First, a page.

Meggie’s Remains is a love story—a romantic suspense in which the heroine struggles with far more than meeting the man of her dreams. In fact, she’s scared to death when she does. Why? That’s the question I hope to answer in this novel. I hope to peel away the pretty layers in classic, romantic theme and character, and show the not-so-pretty events that can happen—the dark, complex, emotional path a heroine’s life can take, suddenly, without warning, and with no guarantee of survival.
Afraid of men, afraid for her sins, afraid for her sanity, and right now afraid for her life, Meggie McMurphy flees Boston once the fiendish terror so long stalking her in nightmares surfaces in the light of day. She escapes west to Denver, in the wild Colorado Territory, hoping to lose herself among the multitude of townsfolk. The year is 1874.
Twenty-five years old, alone, and near penniless, Meggie struggles to find honest work and to keep the dark secrets of her past just that: secret. Not so easily done when the handsome, formidable westerner Ethan Rourke stumbles upon her on a snowy Denver street. Why it’s as if he’d stepped right out of the pages of her beloved novel, Jane Eyre! Safe to encounter such a man on the page, it is certainly unsafe, even deadly, for her to encounter such a man in the flesh. Men belong . . . six feet under, six feet away . . . where to stay safe, the devil must stay!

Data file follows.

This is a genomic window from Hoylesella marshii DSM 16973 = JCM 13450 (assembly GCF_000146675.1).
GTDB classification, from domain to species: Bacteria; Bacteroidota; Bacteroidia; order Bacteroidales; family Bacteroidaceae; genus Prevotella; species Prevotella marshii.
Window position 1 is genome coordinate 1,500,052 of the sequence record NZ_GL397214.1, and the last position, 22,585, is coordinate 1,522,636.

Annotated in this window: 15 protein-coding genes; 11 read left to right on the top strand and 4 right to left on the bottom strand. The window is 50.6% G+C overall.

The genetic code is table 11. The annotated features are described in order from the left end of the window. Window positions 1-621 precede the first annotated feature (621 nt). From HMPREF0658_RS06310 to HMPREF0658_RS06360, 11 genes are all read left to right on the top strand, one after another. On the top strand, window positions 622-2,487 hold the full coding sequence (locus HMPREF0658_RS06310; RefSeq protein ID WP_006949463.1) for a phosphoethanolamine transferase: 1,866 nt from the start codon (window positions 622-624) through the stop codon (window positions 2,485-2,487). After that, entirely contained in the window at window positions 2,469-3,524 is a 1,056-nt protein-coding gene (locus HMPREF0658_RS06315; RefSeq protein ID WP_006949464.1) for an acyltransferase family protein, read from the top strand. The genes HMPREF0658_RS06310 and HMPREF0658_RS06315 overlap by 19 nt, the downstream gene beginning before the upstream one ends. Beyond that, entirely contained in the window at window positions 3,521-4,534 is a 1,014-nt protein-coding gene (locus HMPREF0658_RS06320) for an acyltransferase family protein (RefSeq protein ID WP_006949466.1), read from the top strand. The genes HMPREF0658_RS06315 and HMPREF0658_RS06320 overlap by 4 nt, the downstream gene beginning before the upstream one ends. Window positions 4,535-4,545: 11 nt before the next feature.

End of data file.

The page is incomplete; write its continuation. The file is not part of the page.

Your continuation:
Hired as a teacher, not in Denver, but in an isolated mountain town in rugged Ute country, Meggie is determined to make a home for herself in Hot Sulphur Springs. There she keeps up her masquerade as Rose Rochester, yearning for a normal life, for companionship and even love—all the while knowing it’s only a matter of time until the monstrous changeling from her nightmares will find her, killing any possibility of a life at all. ~
Where did you find the inspiration for this story?
Meggie’s Remains, my first completed manuscript and fourth sale, is near and dear to my heart. The title changed from Columbine Captive—for obvious reasons—to Day Dreams, Haunted Nights, but at the end of the day, became Meggie’s Remains. You might ask what this means, and well you should. Is Meggie dead, buried six feet under, never to take another breath, or is Meggie so shattered, it’s hard to take the next step in life? Number two is closer to the truth. My focus and interest rests solely in the nineteenth century, the Victorian Era. For the average romance heroine, life wasn’t easy. I can’t imagine the challenge to have lived and tried to love during such a restrictive, repressive time. When I first thought of writing romance, I thought of Jane Eyre and its classic romantic themes, wanting to pay tribute to this quintessential romance novel. What makes us root for Jane? Why do we care about her, and about Edward? How did the pair overcome impossible obstacles and find their happy ending?